We have put together a guide for landlords with the help of GOV.UK, containing all the essential information a landlord needs to know about renting out a property. The article covers the basics of what constitutes an Assured Shorthold Tenancy (AST), how to write a tenancy agreement (as well as a link to our tenancy agreement template), and how to handle disputes, ending a tenancy, and some advice on financial planning.
A tenancy can be:
The most common type of tenancy is an assured shorthold tenancy (AST), and almost all new tenancies between a private landlord and tenant are automatically an AST. The following must apply for a tenancy to be an AST:
A tenancy cannot be an AST if any of the following apply:
Other types of tenancies, which are less common and which we will not deal with in this article, are:
An assured shorthold tenancy is protected in law, and there are a number of things that should be covered in the tenancy agreement. These are:
A tenancy agreement can also include a range of other things. Our template tenancy agreement which is available for just £5.99 includes all of the above plus many additional (optional) clauses to protect the landlord.
It is not possible to change a tenancy agreement without written and signed consent of both parties. However, a landlord is obligated to modify a tenancy agreement in favour of a tenant if for whatever reason it discriminates on the grounds of:
Landlords need to ensure that the premises are compliant with a range of legal and regulatory requirements. In summary these are:
Landlords are responsible for keeping the premises in good condition, which normally includes:
The landlord has the right to enter the premises for inspection or maintenance provided that they give the tenant at least 24 hours’ notice, except if they need to act upon an emergency.
If a landlord does not fulfill their obligations to maintain the premises (as above), the tenant can in some cases carry out the work themselves and deduct the cost from the rent, or the tenant can take the landlord to a small claims court for any repairs costing less than £5,000.
If a tenant does not fulfill their obligations, the landlord can in some cases apply for repossession via the courts (an online application can be made here), or take the tenant to a small claims court for any amounts owing below £5,000. The courts also provide a free mediation service for those who are keen to resolve an issue before it reaches court (recommended).
Whatever the circumstances, once a landlord has lawfully gained the right to repossess the premises, a tenant cannot be removed forcibly without an eviction order from the court. Landlords should be careful not to prejudice their legal rights by harassing the tenant or attempting to evict them illegally (e.g. by simply changing the locks).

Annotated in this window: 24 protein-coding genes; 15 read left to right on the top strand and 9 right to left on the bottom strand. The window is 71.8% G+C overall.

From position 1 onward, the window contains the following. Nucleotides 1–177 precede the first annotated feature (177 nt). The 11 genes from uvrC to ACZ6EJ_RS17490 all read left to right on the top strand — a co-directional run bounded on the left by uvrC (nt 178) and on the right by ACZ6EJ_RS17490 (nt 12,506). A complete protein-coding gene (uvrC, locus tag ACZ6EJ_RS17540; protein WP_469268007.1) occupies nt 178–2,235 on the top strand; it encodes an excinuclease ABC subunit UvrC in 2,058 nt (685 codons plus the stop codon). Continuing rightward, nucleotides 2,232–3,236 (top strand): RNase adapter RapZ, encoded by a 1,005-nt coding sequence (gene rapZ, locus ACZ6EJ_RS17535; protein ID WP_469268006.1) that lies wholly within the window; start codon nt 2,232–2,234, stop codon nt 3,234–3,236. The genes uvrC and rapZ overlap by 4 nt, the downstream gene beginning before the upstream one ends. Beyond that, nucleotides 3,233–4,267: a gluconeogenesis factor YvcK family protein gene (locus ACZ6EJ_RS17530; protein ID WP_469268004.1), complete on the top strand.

It is always possible for the landlord to repossess the premises at the end of a fixed term, or after the first 6 months of the tenancy if the tenancy agreement contains a break clause, provided that the following conditions apply:
A tenant can leave at the end of a fixed term, or after the first 6 months of the tenancy if the tenancy agreement contains a break clause, as long as they provide written notice to the landlord in accordance with the notice period stated in the tenancy agreement (which cannot be more than 2 months).
In the absence of a break clause, if the tenant unlawfully breaks the tenancy then they are liable to pay the full rent for the remainder of the fixed term stated in the tenancy agreement. However, it is recommend that if the tenant needs to leave early the landlord agrees to break the tenancy early provided that the tenant covers the cost of finding a new tenant plus any other reasonable out of pocket expenses.
Landlords are required to notify HMRC that they are renting out a premises, and tax needs to be paid on all net income above £2,500. It is possible to deduct allowable expenses from a landlord’s gross income, which may include:
The terms and conditions of most mortgages state that landlords are required to seek permission from the lender if they want to rent out their premises. If a mortgage provider discovers that the premises have been rented out without their permission, often they have the right to demand early repayment of the mortgage.
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